Research offers public child welfare agencies meaningful information about disparities experienced
by children, youth and families. Research findings from monitoring and evaluation enable the agency
to use informed decision-making in determining which interventions will help eliminate disparities.
Research spurs innovation and facilitates continuous improvement by outlining what is needed to
improve data collection methodologies on disparity and disproportionality issues.
While it is true that research can be expensive, public child welfare agencies are able to use
money from IV-E funding that is set aside for program administration and training to research
disparity issues at the agency. Funding research on disparities issues can facilitate the agency’s
understanding of how to create equity for all through improved program operation, administration
and training effectiveness. Public child welfare agencies can also consider partnering with
philanthropies and community stakeholders to identify and leverage needed resources for research on
Agencies should be willing to make the research findings available to partners and stakeholders.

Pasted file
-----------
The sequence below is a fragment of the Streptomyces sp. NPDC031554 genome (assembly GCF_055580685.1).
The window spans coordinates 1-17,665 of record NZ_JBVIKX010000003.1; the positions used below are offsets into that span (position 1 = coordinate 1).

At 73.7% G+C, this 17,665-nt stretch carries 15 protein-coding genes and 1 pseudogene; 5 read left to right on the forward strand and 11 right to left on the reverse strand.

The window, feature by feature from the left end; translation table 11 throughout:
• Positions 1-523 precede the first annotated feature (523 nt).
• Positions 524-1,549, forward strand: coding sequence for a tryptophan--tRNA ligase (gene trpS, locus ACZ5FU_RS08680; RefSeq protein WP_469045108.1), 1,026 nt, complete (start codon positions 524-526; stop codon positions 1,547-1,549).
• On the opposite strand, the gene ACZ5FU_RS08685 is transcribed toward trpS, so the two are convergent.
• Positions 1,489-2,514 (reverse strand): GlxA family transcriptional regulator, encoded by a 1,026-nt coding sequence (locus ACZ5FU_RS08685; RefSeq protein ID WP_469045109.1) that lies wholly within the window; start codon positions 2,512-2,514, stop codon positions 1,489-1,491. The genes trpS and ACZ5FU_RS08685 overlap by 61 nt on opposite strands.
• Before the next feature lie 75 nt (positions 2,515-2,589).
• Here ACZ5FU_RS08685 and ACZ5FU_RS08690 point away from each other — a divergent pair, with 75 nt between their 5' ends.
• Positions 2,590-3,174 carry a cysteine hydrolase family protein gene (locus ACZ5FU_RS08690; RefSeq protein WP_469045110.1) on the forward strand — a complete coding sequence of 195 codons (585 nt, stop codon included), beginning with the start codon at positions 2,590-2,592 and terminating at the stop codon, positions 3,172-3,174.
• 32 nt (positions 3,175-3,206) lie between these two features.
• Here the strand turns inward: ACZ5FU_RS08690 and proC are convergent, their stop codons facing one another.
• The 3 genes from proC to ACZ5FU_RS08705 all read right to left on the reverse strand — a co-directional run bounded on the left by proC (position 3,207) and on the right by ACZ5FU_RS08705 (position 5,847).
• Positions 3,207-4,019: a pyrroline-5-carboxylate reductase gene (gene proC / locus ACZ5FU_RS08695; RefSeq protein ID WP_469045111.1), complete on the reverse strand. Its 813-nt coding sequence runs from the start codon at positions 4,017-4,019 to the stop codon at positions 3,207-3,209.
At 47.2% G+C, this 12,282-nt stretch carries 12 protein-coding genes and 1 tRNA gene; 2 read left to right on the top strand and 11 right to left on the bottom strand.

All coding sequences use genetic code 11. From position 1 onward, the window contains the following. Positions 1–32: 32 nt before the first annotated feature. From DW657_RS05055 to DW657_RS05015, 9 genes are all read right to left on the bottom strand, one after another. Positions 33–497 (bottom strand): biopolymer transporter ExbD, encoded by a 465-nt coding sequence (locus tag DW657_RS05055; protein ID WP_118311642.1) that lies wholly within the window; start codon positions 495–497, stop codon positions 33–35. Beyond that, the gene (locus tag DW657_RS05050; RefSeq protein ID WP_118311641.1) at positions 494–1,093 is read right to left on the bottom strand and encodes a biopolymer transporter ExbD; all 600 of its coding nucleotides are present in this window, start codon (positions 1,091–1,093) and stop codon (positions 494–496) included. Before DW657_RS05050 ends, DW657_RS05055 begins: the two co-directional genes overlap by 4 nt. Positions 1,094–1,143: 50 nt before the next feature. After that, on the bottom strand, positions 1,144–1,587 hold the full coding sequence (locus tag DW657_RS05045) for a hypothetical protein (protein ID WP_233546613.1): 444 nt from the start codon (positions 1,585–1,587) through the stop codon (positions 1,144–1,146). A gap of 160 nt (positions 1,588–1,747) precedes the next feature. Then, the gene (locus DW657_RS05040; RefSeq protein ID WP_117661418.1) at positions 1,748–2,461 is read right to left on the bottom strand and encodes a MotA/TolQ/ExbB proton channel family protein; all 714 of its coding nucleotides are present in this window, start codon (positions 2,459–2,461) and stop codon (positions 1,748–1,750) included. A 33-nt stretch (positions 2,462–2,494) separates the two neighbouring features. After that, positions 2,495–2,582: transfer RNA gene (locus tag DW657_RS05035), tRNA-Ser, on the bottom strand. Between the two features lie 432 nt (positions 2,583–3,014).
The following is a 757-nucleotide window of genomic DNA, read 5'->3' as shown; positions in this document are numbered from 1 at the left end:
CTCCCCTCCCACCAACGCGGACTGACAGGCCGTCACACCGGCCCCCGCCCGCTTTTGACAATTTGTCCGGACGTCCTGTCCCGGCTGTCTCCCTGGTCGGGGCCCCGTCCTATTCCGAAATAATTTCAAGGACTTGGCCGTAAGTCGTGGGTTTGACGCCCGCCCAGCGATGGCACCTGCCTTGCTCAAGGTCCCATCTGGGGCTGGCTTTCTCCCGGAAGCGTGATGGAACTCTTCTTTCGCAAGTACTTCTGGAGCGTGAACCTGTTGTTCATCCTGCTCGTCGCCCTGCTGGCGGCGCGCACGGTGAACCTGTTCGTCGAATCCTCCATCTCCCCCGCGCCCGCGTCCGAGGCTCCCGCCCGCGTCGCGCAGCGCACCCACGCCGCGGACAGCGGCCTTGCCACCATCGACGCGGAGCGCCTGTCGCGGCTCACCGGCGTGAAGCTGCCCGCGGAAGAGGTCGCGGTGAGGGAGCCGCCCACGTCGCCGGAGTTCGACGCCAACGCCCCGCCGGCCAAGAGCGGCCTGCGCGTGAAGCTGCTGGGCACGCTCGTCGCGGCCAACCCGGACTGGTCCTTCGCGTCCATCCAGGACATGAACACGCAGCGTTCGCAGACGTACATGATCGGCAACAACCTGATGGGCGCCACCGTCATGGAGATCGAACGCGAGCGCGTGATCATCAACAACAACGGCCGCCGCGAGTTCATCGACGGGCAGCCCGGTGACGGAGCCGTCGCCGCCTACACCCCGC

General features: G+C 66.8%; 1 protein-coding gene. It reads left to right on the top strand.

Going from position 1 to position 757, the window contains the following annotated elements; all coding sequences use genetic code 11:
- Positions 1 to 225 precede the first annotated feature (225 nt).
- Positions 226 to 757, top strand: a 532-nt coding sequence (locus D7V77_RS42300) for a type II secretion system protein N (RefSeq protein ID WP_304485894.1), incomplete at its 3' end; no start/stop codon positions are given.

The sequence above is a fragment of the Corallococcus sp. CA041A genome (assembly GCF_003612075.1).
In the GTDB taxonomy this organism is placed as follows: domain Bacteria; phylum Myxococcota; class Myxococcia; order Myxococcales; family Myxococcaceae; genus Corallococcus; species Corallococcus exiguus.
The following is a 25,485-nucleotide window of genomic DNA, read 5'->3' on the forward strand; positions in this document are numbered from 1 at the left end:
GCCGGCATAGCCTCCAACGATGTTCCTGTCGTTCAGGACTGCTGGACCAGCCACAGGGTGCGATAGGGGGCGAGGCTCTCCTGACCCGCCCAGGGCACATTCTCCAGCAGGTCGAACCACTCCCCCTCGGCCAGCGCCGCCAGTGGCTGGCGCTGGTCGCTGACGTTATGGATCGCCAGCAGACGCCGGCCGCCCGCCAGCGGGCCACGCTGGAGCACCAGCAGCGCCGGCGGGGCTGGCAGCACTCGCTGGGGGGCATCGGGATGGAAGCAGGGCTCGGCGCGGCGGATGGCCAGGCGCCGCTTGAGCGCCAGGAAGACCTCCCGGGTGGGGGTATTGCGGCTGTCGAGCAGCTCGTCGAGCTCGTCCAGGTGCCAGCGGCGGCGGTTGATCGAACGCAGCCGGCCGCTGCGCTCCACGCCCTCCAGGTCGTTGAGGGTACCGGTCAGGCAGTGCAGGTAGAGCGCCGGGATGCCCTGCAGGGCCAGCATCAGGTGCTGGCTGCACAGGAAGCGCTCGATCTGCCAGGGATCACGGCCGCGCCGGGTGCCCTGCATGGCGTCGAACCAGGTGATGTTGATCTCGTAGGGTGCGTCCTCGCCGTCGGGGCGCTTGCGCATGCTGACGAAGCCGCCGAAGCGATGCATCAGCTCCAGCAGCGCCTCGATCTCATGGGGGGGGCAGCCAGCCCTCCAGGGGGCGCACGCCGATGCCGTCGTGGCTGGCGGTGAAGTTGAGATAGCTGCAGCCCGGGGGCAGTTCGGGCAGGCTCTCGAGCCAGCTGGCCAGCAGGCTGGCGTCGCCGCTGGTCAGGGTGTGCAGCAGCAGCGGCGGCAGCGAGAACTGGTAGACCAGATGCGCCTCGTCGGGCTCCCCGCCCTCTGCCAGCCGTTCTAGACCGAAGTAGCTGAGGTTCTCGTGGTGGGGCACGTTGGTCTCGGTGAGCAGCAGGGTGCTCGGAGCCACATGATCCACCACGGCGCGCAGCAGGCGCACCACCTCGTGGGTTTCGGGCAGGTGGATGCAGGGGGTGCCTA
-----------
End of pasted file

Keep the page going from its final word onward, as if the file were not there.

Information learned from the research findings helps the agency gain a better understanding of the
issue. The information can also prompt instructive questions and enable the agency to develop
solutions. For instance, the agency would not hide or avoid baseline data that revealed entry and
exit disparities for children of color; instead it would use these data to probe questions that
would provide understanding as to how and why this has been happening in the agency.
Agencies should carefully think through the research questions to be studied, being careful that
research questions are well designed, objective and avoid bias or personal agendas. Some useful
research questions to study on the disparity and disproportionality issue might include: